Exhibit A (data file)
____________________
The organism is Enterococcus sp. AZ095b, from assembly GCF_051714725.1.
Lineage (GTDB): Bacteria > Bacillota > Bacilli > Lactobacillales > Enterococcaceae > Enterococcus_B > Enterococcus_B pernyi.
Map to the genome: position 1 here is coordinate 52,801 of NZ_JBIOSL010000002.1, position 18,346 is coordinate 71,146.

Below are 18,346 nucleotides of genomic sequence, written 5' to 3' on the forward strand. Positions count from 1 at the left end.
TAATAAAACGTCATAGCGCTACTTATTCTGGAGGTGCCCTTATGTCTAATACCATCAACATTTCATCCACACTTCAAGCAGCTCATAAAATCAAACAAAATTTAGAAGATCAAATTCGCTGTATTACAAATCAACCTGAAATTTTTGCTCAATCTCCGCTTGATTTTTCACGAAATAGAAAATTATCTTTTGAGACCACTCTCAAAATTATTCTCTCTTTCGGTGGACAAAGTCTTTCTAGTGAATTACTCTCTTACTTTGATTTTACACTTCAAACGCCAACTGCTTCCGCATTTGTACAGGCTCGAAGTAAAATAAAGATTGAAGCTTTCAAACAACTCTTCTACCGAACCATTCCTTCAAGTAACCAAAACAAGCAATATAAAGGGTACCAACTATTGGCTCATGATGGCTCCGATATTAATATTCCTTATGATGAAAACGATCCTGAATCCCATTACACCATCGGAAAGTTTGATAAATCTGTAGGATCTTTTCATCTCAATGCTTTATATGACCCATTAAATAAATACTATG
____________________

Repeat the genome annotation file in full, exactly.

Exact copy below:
The organism is Enterococcus sp. AZ095b, from assembly GCF_051714725.1.
Lineage (GTDB): Bacteria > Bacillota > Bacilli > Lactobacillales > Enterococcaceae > Enterococcus_B > Enterococcus_B pernyi.
Map to the genome: position 1 here is coordinate 52,801 of NZ_JBIOSL010000002.1, position 18,346 is coordinate 71,146.

Below are 18,346 nucleotides of genomic sequence, written 5' to 3' on the forward strand. Positions count from 1 at the left end.
TAATAAAACGTCATAGCGCTACTTATTCTGGAGGTGCCCTTATGTCTAATACCATCAACATTTCATCCACACTTCAAGCAGCTCATAAAATCAAACAAAATTTAGAAGATCAAATTCGCTGTATTACAAATCAACCTGAAATTTTTGCTCAATCTCCGCTTGATTTTTCACGAAATAGAAAATTATCTTTTGAGACCACTCTCAAAATTATTCTCTCTTTCGGTGGACAAAGTCTTTCTAGTGAATTACTCTCTTACTTTGATTTTACACTTCAAACGCCAACTGCTTCCGCATTTGTACAGGCTCGAAGTAAAATAAAGATTGAAGCTTTCAAACAACTCTTCTACCGAACCATTCCTTCAAGTAACCAAAACAAGCAATATAAAGGGTACCAACTATTGGCTCATGATGGCTCCGATATTAATATTCCTTATGATGAAAACGATCCTGAATCCCATTACACCATCGGAAAGTTTGATAAATCTGTAGGATCTTTTCATCTCAATGCTTTATATGACCCATTAAATAAATACTATG